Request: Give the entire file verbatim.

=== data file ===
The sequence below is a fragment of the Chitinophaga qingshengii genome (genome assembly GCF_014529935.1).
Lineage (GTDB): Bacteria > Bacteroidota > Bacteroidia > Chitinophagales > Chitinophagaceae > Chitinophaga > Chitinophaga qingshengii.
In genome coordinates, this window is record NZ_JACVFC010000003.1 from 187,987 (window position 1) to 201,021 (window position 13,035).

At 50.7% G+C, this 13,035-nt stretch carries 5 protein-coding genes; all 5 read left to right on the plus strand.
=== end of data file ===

The sequence below is a fragment of the Chitinophaga qingshengii genome (genome assembly GCF_014529935.1).
Lineage (GTDB): Bacteria > Bacteroidota > Bacteroidia > Chitinophagales > Chitinophagaceae > Chitinophaga > Chitinophaga qingshengii.
In genome coordinates, this window is record NZ_JACVFC010000003.1 from 187,987 (window position 1) to 201,021 (window position 13,035).

At 50.7% G+C, this 13,035-nt stretch carries 5 protein-coding genes; all 5 read left to right on the plus strand.